In the blink of an eye, high-frequency trading systems can engage in a staggering number of securities transactions. The subject of Michael Lewis’s popular book, Flash Boys, high-frequency traders seek to maximize profits by capitalizing on speed in buying and selling securities and adjusting to market data before their competitors. Critics, however, contend that agreements between public exchanges and high-frequency traders allowing for co-location and proprietary data feeds violate federal law, and some have filed lawsuits against exchanges based on the exchanges’ alleged role in high-frequency trading. As Lanier v. BATS Exchange, Inc. shows, those claims face an uphill battle.

High-frequency traders rely on algorithms and physical proximity to achieve their competitive advantage. The latter is premised on the fact that data feeds are only as fast as the speed of light through a fiber optic cable and that the shorter the distance between systems, the less time is required for a data transfer. Accordingly, one focus of high-frequency traders has been to reduce data latency as much as possible—including by entering into agreements with exchanges to place their computer systems as close to the data feeds as possible, known as “co-location,” where the traders’ systems are placed directly in the exchange facilities. High-frequency traders’ success in gaining a competitive advantage has drawn the ire of critics who contend that no one should get this advantage in the market.

The plaintiff in Lanier v. BATS Exchange, Inc., 2015 WL 1914446 (S.D.N.Y. Apr. 28, 2015), was one such critic. The plaintiff sought to bring a class action on behalf of subscribers to the electronic market data services offered by U.S. exchanges. The plaintiff sued these exchanges and alleged that the conduct enabling high-frequency trading allowed discrimination by U.S. exchanges among data recipients and that this conduct violated the contracts and internal policies governing such relationships. In particular, the plaintiff’s complaint alleged that the lion’s share of subscribers operate on a different playing field, receiving common feeds at a latency of up to 1,500 microseconds, while preferred data customers received this information in as little as 1 microsecond. Under the SEC’s Regulation NMS, which is incorporated into each exchange’s operating policies and subscriber agreements, the exchanges are required to distribute information on “terms that are fair and reasonable” and that are “not unreasonably discriminatory.” On the basis of these allegations, the plaintiff asserted claims for breach of contract, constructive trust, and unjust enrichment.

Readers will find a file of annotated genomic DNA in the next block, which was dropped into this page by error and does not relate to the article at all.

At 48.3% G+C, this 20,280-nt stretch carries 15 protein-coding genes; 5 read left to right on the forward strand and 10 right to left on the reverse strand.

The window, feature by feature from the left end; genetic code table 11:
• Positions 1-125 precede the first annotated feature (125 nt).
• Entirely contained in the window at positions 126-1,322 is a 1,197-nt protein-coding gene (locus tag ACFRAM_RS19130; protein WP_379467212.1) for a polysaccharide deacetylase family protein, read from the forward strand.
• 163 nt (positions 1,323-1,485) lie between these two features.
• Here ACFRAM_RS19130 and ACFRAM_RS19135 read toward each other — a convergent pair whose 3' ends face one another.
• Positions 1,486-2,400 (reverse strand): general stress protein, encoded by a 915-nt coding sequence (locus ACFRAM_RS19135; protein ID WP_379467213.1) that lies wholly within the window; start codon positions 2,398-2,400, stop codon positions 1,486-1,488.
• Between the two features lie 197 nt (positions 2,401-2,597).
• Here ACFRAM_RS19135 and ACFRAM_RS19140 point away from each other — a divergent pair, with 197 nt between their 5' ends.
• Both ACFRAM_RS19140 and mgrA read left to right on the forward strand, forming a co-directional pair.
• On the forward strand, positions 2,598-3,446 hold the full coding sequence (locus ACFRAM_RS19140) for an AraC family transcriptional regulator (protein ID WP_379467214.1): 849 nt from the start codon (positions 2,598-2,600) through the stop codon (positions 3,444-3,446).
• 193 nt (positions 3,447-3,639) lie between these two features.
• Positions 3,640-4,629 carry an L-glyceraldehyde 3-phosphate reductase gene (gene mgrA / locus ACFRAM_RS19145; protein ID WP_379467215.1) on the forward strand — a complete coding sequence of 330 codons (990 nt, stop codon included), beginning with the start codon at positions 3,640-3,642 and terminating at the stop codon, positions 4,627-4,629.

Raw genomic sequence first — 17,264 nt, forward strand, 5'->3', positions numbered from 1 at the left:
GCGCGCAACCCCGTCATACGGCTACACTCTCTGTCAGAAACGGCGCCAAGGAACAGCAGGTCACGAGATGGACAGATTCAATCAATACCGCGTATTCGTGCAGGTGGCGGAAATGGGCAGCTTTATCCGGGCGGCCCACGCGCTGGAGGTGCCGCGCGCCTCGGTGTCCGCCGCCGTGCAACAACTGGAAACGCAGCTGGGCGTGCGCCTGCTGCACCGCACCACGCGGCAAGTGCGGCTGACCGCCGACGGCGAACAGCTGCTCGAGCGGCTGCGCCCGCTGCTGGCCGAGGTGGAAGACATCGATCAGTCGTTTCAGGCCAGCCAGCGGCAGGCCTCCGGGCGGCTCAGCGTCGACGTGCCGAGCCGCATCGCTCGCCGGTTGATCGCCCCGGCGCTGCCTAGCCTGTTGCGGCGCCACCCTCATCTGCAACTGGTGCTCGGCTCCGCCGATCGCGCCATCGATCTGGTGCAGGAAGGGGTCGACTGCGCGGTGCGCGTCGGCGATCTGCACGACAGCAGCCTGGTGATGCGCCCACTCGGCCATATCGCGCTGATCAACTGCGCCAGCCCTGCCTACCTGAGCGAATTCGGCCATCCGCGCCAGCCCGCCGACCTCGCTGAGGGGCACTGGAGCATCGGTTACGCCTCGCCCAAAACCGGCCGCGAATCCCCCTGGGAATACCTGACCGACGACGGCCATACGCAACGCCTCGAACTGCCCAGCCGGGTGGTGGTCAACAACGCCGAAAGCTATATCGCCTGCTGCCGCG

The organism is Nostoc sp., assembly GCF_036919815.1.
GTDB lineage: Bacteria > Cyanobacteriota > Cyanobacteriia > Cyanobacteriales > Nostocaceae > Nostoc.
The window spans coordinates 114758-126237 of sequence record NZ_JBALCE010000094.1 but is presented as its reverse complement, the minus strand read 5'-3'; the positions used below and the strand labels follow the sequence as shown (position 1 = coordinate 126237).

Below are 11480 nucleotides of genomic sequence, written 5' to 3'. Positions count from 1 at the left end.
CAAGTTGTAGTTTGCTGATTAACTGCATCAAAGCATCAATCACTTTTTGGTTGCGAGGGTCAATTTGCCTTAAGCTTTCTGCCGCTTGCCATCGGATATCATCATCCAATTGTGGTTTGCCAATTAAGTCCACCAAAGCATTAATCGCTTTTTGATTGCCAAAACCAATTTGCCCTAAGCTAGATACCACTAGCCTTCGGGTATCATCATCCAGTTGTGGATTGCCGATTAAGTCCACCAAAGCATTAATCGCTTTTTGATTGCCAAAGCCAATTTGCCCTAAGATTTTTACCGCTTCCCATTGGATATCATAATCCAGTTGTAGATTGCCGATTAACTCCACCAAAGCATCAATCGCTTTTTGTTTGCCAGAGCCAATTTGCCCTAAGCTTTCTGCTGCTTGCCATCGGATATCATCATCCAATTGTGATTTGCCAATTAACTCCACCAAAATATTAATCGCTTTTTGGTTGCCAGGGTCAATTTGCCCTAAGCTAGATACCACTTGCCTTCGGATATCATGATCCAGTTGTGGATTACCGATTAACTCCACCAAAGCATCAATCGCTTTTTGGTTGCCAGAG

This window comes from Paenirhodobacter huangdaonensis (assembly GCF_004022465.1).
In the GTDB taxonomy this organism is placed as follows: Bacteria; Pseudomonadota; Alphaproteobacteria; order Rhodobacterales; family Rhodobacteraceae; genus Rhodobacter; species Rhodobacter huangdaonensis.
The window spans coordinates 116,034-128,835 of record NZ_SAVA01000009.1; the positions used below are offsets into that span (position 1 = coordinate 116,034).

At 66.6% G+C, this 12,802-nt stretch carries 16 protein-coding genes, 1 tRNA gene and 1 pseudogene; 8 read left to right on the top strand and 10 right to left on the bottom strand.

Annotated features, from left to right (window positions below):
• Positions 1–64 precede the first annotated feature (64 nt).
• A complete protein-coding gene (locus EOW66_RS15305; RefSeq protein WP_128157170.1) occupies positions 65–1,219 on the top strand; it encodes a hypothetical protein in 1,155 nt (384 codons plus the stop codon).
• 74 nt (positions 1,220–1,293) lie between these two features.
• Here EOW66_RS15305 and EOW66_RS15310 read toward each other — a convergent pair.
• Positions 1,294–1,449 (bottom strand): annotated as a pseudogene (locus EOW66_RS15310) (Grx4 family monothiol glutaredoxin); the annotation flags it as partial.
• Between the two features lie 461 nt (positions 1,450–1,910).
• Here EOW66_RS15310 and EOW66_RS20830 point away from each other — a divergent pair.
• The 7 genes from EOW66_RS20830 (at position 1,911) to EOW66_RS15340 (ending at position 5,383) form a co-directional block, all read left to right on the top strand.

The defendants in Lanier moved to dismiss, arguing, among other things, that the court lacked subject-matter jurisdiction, that the claims were preempted by federal law, and that the plaintiff failed to state a claim. U.S. District Judge Katherine B. Forrest granted the motion and held that the plaintiff’s claims were preempted. Judge Forrest stated that “the SEC and not this Court must determine whether the [exchanges] have provided information in a manner that violates their obligations under Regulation NMS.”

Judge Forrest further explained that, in promulgating Regulation NMS, the SEC had interpreted federal securities law to require the exchanges to transmit data to processors at the same time that the exchanges submit this data to the preferred proprietary feeds. Judge Forrest highlighted an SEC statement during rulemaking that provided that exchanges are not required to “synchronize the delivery of its data to end-users.” Because the SEC and its interpretation of federal securities law preempted this particular breach of contract action, Judge Forrest concluded that she lacked subject-matter jurisdiction over the state-law claims. 

In her opinion, Judge Forrest also held that the plaintiff could not sustain a breach of contract action under the subscriber agreements, as such agreements included express disclaimers of any warranty as to timeliness or accuracy. Noting that such agreements tracked the language of Regulation NMS, Judge Forrest cited this as an additional grounds for dismissal.

The vast profits obtained by high-frequency traders—and the scrutiny the profits have prompted—could mean that additional lawsuits will be brought attacking the practice. Judge Forrest’s opinion in Lanier, however, suggests that plaintiffs may find success on those claims elusive.